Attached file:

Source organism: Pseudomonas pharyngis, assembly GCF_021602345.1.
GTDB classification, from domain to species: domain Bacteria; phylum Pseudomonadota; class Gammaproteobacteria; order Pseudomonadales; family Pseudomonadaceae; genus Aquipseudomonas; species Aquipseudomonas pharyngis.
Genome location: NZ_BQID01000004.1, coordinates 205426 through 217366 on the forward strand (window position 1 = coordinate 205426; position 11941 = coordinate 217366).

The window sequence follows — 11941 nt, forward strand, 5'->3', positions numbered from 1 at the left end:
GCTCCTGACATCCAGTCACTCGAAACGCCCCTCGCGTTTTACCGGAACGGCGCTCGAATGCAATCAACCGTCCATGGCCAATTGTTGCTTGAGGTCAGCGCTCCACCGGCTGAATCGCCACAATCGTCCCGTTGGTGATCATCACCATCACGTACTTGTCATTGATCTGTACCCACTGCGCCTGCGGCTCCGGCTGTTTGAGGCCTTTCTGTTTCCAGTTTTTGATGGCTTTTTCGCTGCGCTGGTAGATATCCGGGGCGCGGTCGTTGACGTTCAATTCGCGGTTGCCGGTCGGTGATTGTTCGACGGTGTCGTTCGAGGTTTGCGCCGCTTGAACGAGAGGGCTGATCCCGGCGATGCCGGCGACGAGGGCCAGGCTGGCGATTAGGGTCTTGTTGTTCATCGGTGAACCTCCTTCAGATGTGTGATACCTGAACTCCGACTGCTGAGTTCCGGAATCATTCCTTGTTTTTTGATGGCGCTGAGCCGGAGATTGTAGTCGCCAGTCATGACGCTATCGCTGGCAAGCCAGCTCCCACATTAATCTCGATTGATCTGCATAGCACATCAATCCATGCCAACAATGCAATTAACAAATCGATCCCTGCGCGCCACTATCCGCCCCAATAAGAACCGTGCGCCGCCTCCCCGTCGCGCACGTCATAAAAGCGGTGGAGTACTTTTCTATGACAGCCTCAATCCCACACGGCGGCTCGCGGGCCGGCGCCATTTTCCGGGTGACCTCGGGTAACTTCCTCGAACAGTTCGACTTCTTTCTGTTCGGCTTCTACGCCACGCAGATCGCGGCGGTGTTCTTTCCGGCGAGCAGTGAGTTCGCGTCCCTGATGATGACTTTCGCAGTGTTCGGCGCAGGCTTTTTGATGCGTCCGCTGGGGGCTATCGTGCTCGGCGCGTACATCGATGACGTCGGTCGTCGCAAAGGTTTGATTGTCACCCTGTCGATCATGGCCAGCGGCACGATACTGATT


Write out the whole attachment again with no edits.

Source organism: Pseudomonas pharyngis, assembly GCF_021602345.1.
GTDB classification, from domain to species: domain Bacteria; phylum Pseudomonadota; class Gammaproteobacteria; order Pseudomonadales; family Pseudomonadaceae; genus Aquipseudomonas; species Aquipseudomonas pharyngis.
Genome location: NZ_BQID01000004.1, coordinates 205426 through 217366 on the forward strand (window position 1 = coordinate 205426; position 11941 = coordinate 217366).

The window sequence follows — 11941 nt, forward strand, 5'->3', positions numbered from 1 at the left end:
GCTCCTGACATCCAGTCACTCGAAACGCCCCTCGCGTTTTACCGGAACGGCGCTCGAATGCAATCAACCGTCCATGGCCAATTGTTGCTTGAGGTCAGCGCTCCACCGGCTGAATCGCCACAATCGTCCCGTTGGTGATCATCACCATCACGTACTTGTCATTGATCTGTACCCACTGCGCCTGCGGCTCCGGCTGTTTGAGGCCTTTCTGTTTCCAGTTTTTGATGGCTTTTTCGCTGCGCTGGTAGATATCCGGGGCGCGGTCGTTGACGTTCAATTCGCGGTTGCCGGTCGGTGATTGTTCGACGGTGTCGTTCGAGGTTTGCGCCGCTTGAACGAGAGGGCTGATCCCGGCGATGCCGGCGACGAGGGCCAGGCTGGCGATTAGGGTCTTGTTGTTCATCGGTGAACCTCCTTCAGATGTGTGATACCTGAACTCCGACTGCTGAGTTCCGGAATCATTCCTTGTTTTTTGATGGCGCTGAGCCGGAGATTGTAGTCGCCAGTCATGACGCTATCGCTGGCAAGCCAGCTCCCACATTAATCTCGATTGATCTGCATAGCACATCAATCCATGCCAACAATGCAATTAACAAATCGATCCCTGCGCGCCACTATCCGCCCCAATAAGAACCGTGCGCCGCCTCCCCGTCGCGCACGTCATAAAAGCGGTGGAGTACTTTTCTATGACAGCCTCAATCCCACACGGCGGCTCGCGGGCCGGCGCCATTTTCCGGGTGACCTCGGGTAACTTCCTCGAACAGTTCGACTTCTTTCTGTTCGGCTTCTACGCCACGCAGATCGCGGCGGTGTTCTTTCCGGCGAGCAGTGAGTTCGCGTCCCTGATGATGACTTTCGCAGTGTTCGGCGCAGGCTTTTTGATGCGTCCGCTGGGGGCTATCGTGCTCGGCGCGTACATCGATGACGTCGGTCGTCGCAAAGGTTTGATTGTCACCCTGTCGATCATGGCCAGCGGCACGATACTGATT